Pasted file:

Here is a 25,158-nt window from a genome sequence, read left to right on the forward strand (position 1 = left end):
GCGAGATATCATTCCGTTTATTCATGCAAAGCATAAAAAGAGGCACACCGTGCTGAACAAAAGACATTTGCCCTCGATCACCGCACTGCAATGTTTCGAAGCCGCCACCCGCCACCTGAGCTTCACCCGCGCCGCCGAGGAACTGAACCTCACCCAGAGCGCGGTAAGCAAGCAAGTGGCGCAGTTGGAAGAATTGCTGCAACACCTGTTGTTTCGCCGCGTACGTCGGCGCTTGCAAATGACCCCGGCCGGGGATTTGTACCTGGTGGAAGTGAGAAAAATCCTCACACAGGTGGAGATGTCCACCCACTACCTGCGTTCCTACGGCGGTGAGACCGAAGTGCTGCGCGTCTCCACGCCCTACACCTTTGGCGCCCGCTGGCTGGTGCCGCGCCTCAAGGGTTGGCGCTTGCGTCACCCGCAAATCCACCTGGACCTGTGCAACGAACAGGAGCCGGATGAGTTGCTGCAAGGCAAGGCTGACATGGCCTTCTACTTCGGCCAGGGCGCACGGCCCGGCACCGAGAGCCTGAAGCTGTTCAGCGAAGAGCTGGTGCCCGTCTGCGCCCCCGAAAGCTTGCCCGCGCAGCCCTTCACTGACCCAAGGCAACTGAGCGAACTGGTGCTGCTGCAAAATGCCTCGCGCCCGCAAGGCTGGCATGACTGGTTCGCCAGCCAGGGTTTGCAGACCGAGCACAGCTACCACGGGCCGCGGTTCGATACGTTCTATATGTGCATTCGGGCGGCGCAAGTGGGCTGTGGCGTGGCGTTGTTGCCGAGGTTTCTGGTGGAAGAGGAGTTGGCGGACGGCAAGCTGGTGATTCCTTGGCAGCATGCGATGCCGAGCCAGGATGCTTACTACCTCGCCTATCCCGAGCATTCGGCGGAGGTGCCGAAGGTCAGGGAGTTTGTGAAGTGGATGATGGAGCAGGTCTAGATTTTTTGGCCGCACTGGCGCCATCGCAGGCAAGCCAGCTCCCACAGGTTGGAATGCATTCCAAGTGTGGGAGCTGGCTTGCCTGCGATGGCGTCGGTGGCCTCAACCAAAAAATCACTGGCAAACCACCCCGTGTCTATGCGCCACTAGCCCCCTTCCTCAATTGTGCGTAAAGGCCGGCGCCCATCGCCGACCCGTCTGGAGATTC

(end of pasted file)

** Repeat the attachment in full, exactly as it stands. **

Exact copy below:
Here is a 25,158-nt window from a genome sequence, read left to right on the forward strand (position 1 = left end):
GCGAGATATCATTCCGTTTATTCATGCAAAGCATAAAAAGAGGCACACCGTGCTGAACAAAAGACATTTGCCCTCGATCACCGCACTGCAATGTTTCGAAGCCGCCACCCGCCACCTGAGCTTCACCCGCGCCGCCGAGGAACTGAACCTCACCCAGAGCGCGGTAAGCAAGCAAGTGGCGCAGTTGGAAGAATTGCTGCAACACCTGTTGTTTCGCCGCGTACGTCGGCGCTTGCAAATGACCCCGGCCGGGGATTTGTACCTGGTGGAAGTGAGAAAAATCCTCACACAGGTGGAGATGTCCACCCACTACCTGCGTTCCTACGGCGGTGAGACCGAAGTGCTGCGCGTCTCCACGCCCTACACCTTTGGCGCCCGCTGGCTGGTGCCGCGCCTCAAGGGTTGGCGCTTGCGTCACCCGCAAATCCACCTGGACCTGTGCAACGAACAGGAGCCGGATGAGTTGCTGCAAGGCAAGGCTGACATGGCCTTCTACTTCGGCCAGGGCGCACGGCCCGGCACCGAGAGCCTGAAGCTGTTCAGCGAAGAGCTGGTGCCCGTCTGCGCCCCCGAAAGCTTGCCCGCGCAGCCCTTCACTGACCCAAGGCAACTGAGCGAACTGGTGCTGCTGCAAAATGCCTCGCGCCCGCAAGGCTGGCATGACTGGTTCGCCAGCCAGGGTTTGCAGACCGAGCACAGCTACCACGGGCCGCGGTTCGATACGTTCTATATGTGCATTCGGGCGGCGCAAGTGGGCTGTGGCGTGGCGTTGTTGCCGAGGTTTCTGGTGGAAGAGGAGTTGGCGGACGGCAAGCTGGTGATTCCTTGGCAGCATGCGATGCCGAGCCAGGATGCTTACTACCTCGCCTATCCCGAGCATTCGGCGGAGGTGCCGAAGGTCAGGGAGTTTGTGAAGTGGATGATGGAGCAGGTCTAGATTTTTTGGCCGCACTGGCGCCATCGCAGGCAAGCCAGCTCCCACAGGTTGGAATGCATTCCAAGTGTGGGAGCTGGCTTGCCTGCGATGGCGTCGGTGGCCTCAACCAAAAAATCACTGGCAAACCACCCCGTGTCTATGCGCCACTAGCCCCCTTCCTCAATTGTGCGTAAAGGCCGGCGCCCATCGCCGACCCGTCTGGAGATTC